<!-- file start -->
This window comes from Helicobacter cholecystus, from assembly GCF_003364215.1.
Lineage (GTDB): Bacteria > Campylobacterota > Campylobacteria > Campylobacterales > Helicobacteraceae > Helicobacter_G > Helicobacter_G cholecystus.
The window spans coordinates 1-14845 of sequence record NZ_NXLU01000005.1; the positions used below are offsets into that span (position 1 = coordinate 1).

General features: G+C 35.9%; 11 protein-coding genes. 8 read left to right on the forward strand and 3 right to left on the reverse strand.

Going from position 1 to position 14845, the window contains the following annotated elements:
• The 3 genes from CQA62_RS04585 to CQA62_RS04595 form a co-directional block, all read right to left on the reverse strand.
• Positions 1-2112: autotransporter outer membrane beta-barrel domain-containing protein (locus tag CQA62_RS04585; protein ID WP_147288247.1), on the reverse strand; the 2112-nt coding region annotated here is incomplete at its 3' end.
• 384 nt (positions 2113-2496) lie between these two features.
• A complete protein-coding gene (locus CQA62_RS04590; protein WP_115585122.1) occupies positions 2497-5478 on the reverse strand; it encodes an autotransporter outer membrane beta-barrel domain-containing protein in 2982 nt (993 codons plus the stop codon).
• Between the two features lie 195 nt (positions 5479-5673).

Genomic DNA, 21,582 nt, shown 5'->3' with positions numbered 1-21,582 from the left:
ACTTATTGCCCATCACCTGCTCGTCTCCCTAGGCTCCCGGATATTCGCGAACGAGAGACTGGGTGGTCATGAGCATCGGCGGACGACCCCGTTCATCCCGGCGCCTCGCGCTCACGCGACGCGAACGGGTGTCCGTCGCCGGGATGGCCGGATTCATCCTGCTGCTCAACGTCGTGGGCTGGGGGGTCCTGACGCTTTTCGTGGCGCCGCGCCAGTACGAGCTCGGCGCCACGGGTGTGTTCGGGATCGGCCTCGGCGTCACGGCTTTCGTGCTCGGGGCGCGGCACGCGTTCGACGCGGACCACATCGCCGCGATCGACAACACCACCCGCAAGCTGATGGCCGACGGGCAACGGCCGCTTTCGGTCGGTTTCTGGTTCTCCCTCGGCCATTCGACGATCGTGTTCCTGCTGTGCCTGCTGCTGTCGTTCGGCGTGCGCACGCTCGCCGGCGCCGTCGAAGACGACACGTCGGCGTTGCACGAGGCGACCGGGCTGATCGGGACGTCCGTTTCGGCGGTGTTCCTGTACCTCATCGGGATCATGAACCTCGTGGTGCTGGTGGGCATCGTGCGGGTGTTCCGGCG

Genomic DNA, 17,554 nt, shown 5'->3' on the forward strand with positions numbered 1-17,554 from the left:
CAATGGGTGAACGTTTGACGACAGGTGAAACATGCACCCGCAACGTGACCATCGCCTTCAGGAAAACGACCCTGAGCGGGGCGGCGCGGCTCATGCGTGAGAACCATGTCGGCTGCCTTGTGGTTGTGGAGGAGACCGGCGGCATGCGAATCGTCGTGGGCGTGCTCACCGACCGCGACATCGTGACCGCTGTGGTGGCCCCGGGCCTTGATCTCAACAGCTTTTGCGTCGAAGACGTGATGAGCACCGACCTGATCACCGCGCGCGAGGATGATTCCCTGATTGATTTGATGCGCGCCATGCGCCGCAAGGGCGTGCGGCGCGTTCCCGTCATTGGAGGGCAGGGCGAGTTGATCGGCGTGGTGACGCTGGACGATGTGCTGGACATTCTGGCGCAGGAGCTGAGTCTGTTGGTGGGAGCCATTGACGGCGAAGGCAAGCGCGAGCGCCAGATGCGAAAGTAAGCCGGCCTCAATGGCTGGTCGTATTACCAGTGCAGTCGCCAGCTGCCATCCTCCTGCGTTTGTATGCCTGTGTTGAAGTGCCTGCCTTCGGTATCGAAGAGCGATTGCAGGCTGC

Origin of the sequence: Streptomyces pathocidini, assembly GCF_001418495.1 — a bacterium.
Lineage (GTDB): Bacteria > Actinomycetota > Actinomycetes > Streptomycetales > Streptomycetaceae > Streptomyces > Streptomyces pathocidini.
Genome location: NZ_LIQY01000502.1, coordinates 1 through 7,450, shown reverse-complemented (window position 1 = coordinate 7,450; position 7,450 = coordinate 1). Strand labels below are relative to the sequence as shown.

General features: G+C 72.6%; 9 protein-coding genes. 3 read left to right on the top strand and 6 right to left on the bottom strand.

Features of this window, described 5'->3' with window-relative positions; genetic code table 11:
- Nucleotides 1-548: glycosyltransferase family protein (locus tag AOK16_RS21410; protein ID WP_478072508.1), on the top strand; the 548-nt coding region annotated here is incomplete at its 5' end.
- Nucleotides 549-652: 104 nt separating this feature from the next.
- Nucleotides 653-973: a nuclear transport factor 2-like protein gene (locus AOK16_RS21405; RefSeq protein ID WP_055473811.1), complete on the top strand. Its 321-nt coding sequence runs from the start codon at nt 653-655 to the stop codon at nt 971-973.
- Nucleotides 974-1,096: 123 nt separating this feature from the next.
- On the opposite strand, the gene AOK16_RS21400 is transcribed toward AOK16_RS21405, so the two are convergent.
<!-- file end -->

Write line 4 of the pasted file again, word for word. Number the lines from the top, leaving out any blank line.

General features: G+C 35.9%; 11 protein-coding genes. 8 read left to right on the forward strand and 3 right to left on the reverse strand.